Well that was one heck of a week. We launched a new IT system at work this week and I was fool enough to volunteer to help collate info relating to the launch and user testing. No major issues, thankfully, but it took up far more of my time than I was expecting. Juggling that will several of my own projects which, of course, all came to fruition or points at which things needed escalating certainly made for some interesting days. Thankfully. although shattered, I wasn’t so tired I didn’t make it out for my daily wander. The easing of restrictions in terms of exercise even meant I was able to explore a bit more of the canal, although it was on my return home yesterday that I had my biggest giggle. Two geese and their goslings coming out of one of the gardens I passed and slowly wandering across the road before parading off in the direction of the high street. Not something you see everyday to be fair … Also saw a bunny and the newly hatched cygnets showing their faces so all in all a lovely time out.
Kind of cheated one day with my colleague of the day – decided to brighten my desk with some flowers instead. The sheep kind of looks like my face did by day three of the new system launch and by Friday I was in need of rescuing – hence the polar bear in a cape …
So after my awesome week of reading last week, I have slowed down again this week. No surprise there. Firstly, there was no Bank Holiday and, secondly, I am not superwoman, I do need to sleep occasionally and apparently, that was on Monday and Tuesday, so I didn’t really start reading until Wednesday evening. No harm done. I still had a. good week and read some pretty fab books. And I managed an audio book during my lockdown walks too so that’s all good.
Books wise I had a moderate week. Moderate in the fact that I bought some, but not all books, and not ‘technically’ all this week. I bought five audio books late on Sunday night but didn’t have the energy to put them in last weeks post so am reporting them now. They were The Turn of the Key by Ruth Ware; The Secret Child by Caroline Mitchell; #Taken by Tony Parsons; The Cliff House by Amanda Jennings and Dead Man’s Daughter by Roz Watkins.
Book book wise, I preordered Betrayal by Lilja Sigurdardóttir and treated myself to a paperback of Dead Wrong by Noelle Holten. Just the one Netgalley title this week – The Goodbye Man by Jeffery Deaver.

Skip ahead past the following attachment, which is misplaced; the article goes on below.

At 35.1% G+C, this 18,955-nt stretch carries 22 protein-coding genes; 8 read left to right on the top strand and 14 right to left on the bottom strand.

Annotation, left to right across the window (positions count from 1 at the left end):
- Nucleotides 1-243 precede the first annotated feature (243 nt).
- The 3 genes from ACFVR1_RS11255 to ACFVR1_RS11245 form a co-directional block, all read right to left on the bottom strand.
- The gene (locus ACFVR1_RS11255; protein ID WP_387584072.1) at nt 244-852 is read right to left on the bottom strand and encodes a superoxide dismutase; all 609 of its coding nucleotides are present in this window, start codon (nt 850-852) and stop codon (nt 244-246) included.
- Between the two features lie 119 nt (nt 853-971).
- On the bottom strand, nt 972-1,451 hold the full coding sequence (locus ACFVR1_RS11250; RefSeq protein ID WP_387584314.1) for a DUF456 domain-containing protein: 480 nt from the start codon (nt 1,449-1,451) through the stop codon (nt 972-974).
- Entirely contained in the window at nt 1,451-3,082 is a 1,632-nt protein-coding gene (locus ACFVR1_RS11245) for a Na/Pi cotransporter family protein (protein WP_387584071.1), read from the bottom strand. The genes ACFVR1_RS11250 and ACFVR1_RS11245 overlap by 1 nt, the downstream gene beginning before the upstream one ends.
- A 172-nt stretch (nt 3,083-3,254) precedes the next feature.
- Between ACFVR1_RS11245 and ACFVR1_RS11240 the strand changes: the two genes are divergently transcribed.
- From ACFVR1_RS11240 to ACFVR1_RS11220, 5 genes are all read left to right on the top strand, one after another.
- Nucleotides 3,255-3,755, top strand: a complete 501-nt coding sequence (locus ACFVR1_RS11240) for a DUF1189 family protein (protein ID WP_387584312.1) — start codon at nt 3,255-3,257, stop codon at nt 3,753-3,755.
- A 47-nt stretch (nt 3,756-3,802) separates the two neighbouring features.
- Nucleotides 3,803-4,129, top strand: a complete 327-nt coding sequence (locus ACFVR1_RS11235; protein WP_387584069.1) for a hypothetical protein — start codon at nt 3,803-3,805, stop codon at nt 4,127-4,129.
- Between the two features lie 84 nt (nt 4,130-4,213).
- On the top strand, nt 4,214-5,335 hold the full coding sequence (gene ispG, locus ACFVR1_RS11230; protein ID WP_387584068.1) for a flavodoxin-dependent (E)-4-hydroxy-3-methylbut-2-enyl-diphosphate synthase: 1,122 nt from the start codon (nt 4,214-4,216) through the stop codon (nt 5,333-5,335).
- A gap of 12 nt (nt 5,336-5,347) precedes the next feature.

Books I have read
The Shrine by LJ Ross
A murder for the history books…
After a long and eventful winter, DCI Ryan and his team are looking forward to the joys of spring. But, when one of their colleagues is shot dead on her own doorstep and the brass think it’s an inside job, Ryan finds himself drafted in to investigate.
He’s barely scratched the surface when reports flood in of a terror explosion at Durham Cathedral. Chaos descends on the sleepy, historic city and, when the smoke clears, they find a priceless artefact that once belonged to Saint Cuthbert is missing.
With tensions running at an all-time high, unable to trust the local police, can Ryan and his team bring a killer to justice — and restore Cuthbert’s cross to its natural resting place?
Murder and mystery are peppered with romance and humour in this fast-paced crime whodunnit set amidst the spectacular landscape of County Durham.
Somebody’s Daughter by Carol Wyer
One by one the girls disappeared…
When the frail body of a teenage girl is discovered strangled in a parking lot, shards of ice form in Detective Natalie Ward’s veins. As Natalie looks at the freckles scattered on her cheeks and the pale pink lips tinged with blue, she remembers that this innocent girl is somebody’s daughter…
The girl is identified as missing teenager Amelia Saunders, who has run away from home and her controlling father. Natalie’s heart sinks further when it becomes clear that Amelia has been working on the streets, manipulated by her violent new boyfriend Tommy.